Part-time Employment

Rizzuto and Berra, Suit Salesmen

The minimum salary for a Major League Baseball player is $480,000.

If you’re a corporate CEO or an investment banker that’s chump change, but the rest of us could probably manage to scrape by on a half-million bucks for 7 or 8 months’ work.  That’s the minimum, remember; the average MLB salary this year is $3,095,183.

It hasn’t always been this lucrative to be a ballplayer, of course.  Just to give you an idea of how things have changed, the Major League minimum in 1973 was $15,000, and the average salary was a little over twice that amount.  Only a relative handful of superstars made what was considered big money — over $100,000.

That meant that until fairly recently, most professional athletes have had other jobs during the off-season to supplement their incomes.  Even Hall of Famer Nolan Ryan, who is generally considered to be the first player to make a million dollars a season (1979), had a series of other jobs during his baseball career:  One year he worked as an air-conditioning installer (1968).

New York Yankee legends Phil Rizzuto and Yogi Berra, back-to-back American League Most Valuable Players in 1950 and 1951, were employed during the winter by a Newark department store, where they sold men’s suits.

Richie Hebner, a third baseman who spent most of his career with the Pittsburgh Pirates, was a gravedigger at a cemetery operated by his father and brother.  Another third baseman of the same vintage (1970s) was a trumpet player.  Because Carmen Fanzone was with the Cubs before Wrigley Field had lights, he would occasionally take gigs at Chicago jazz clubs, performing at night after playing baseball during the day.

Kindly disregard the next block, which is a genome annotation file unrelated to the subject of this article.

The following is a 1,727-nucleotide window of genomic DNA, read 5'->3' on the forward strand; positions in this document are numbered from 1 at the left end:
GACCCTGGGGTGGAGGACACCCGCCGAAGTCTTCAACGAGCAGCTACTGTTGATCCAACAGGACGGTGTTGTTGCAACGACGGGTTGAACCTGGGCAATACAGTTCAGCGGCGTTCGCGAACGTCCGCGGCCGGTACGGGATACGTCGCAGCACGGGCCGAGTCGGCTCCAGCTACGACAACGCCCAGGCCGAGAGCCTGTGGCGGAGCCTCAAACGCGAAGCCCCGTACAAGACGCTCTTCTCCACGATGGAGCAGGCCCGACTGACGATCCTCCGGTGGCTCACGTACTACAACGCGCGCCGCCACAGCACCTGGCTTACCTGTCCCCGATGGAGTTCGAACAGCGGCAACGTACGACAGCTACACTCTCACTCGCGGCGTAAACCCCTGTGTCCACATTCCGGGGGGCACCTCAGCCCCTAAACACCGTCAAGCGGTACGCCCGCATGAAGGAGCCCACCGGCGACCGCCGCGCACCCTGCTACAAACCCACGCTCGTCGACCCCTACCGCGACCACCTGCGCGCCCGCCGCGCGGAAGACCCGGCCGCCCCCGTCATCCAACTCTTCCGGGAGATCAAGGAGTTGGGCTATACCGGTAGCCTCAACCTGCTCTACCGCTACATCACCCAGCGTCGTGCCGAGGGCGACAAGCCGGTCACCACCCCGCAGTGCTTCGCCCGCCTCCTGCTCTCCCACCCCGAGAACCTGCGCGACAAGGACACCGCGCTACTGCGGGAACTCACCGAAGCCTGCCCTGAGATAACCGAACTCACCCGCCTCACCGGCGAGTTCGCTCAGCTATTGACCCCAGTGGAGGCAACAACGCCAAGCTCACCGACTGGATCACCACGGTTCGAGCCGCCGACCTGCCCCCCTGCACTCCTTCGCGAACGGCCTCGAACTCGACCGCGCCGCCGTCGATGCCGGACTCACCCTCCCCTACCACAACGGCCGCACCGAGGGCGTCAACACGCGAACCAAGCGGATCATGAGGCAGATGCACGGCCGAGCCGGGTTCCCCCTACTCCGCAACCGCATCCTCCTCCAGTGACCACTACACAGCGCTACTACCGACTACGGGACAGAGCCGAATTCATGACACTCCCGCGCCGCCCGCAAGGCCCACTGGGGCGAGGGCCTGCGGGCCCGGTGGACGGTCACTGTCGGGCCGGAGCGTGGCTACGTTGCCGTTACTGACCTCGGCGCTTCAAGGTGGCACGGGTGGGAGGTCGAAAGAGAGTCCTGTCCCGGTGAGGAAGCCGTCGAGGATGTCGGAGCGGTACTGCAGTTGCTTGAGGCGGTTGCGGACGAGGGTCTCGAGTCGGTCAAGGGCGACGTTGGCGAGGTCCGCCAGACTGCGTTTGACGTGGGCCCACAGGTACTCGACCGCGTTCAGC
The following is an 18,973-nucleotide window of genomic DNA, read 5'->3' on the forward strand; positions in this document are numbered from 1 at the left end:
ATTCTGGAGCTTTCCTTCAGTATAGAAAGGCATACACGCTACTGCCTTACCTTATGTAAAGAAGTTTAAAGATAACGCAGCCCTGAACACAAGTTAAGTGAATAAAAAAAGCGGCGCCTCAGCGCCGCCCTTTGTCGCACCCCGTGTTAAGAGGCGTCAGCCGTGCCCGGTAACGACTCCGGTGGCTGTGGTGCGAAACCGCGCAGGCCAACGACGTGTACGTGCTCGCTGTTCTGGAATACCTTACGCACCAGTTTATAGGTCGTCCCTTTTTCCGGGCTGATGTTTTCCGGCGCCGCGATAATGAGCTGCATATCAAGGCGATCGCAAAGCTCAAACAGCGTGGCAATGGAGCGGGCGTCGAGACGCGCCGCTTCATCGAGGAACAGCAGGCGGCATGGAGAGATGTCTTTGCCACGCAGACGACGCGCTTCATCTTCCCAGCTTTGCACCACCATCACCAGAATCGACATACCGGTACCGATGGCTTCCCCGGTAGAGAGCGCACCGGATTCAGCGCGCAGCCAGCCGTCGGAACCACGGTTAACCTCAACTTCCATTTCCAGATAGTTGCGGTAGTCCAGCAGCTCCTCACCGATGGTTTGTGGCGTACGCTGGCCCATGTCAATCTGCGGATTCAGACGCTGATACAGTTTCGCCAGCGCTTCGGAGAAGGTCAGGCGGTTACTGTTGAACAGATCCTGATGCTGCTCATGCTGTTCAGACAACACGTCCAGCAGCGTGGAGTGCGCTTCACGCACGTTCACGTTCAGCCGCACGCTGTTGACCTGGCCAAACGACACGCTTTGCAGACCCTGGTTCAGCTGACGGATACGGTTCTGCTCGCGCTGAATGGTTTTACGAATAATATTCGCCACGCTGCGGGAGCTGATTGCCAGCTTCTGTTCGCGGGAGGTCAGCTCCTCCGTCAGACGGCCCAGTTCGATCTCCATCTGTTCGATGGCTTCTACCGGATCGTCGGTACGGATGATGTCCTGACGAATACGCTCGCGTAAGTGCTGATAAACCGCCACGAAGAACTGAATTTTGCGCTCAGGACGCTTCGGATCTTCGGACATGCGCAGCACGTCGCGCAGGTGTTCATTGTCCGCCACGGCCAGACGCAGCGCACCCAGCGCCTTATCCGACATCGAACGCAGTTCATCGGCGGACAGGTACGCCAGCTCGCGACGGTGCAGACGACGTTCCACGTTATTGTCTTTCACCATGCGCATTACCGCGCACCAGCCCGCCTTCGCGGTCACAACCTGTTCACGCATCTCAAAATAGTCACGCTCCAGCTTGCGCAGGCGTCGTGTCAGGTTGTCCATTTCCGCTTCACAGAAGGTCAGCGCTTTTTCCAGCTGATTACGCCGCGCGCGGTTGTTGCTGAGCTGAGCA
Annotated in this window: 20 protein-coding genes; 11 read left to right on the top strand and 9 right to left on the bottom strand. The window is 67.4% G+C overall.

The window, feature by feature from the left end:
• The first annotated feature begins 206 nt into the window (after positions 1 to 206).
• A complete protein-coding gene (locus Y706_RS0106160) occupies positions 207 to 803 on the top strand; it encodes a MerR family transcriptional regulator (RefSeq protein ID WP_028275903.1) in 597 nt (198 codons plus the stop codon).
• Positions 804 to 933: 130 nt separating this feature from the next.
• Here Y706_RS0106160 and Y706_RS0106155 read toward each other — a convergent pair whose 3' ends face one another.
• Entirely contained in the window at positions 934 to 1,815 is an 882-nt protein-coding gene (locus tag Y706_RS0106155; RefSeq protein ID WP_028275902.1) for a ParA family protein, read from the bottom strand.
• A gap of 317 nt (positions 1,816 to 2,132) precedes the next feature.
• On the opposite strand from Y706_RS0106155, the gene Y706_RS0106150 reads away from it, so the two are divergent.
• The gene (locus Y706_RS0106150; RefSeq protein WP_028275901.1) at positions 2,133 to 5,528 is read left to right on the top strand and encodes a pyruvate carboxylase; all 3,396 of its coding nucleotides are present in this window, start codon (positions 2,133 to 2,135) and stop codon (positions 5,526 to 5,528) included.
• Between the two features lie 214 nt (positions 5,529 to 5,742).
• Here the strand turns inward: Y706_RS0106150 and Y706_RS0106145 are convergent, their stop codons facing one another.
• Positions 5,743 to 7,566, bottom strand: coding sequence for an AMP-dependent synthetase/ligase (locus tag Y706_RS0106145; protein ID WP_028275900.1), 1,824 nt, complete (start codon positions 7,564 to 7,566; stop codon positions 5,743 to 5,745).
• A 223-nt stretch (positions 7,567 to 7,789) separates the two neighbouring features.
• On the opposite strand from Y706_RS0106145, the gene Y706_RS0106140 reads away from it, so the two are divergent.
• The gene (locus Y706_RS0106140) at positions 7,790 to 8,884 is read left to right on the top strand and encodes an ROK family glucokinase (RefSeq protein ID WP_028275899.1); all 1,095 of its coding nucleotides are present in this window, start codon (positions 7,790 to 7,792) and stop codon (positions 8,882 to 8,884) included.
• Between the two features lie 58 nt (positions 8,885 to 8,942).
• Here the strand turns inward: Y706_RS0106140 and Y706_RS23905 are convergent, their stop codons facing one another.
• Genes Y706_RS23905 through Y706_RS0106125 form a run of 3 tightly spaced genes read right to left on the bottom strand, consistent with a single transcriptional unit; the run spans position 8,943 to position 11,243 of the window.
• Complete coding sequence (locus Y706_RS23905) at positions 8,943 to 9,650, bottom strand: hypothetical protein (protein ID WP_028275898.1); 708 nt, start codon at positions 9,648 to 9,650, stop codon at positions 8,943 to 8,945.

It wasn’t just baseball players who had other occupations.  Basketball’s Dave Bing was a seven-time NBA All-Star during a career that spanned the mid-’60s to the late-’70s.  He went to work as a teller in a Detroit bank, moving up the ladder there; following his retirement from basketball he established his own business.  Bing is currently the mayor of Detroit.

Professional football player Bill McColl studied medicine at the University of Chicago when he wasn’t playing defensive end and tight end for the Bears in the 1950s.  He eventually became an orthopedic surgeon.

Another football player who hit the books during the off-season was NFL Hall of Famer Alan Page.  While with the Vikings, he attended law school at the University of Minnesota.  Zoom forward a few decades:  Alan Page is now an Associate Justice of the Minnesota Supreme Court.

Then there was the unusual off-season job of baseball pitcher Gene Conley:  he played basketball.  Or maybe he was an NBA center and forward who played baseball in the off-season.  Either way, he’s still the only athlete to be a World Series champ (Milwaukee Braves, 1957) and an NBA champ (Boston Celtics, 1959-61).

For those who are now saying, “Hey, what about Bo Jackson?”, I didn’t forget him.  Bo was the first All-Star in two sports (football and baseball).  Of course, since he was a full-time athlete with no off-season, he never got the chance to rotate tires or stock shelves or wait tables.  So — secretly Bo probably envies us, don’t you think?

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3 responses to “Part-time Employment

  1. “Bo Knows…” everything but spare time.

  2. Good point, Jen — in his “spare time”, Bo worked as a commercial spokesman. He had three jobs!

  3. I remember when baseball cards used to talk about guys’ offseason gigs…

    I hear Michael Jordan is a shoe salesman now.

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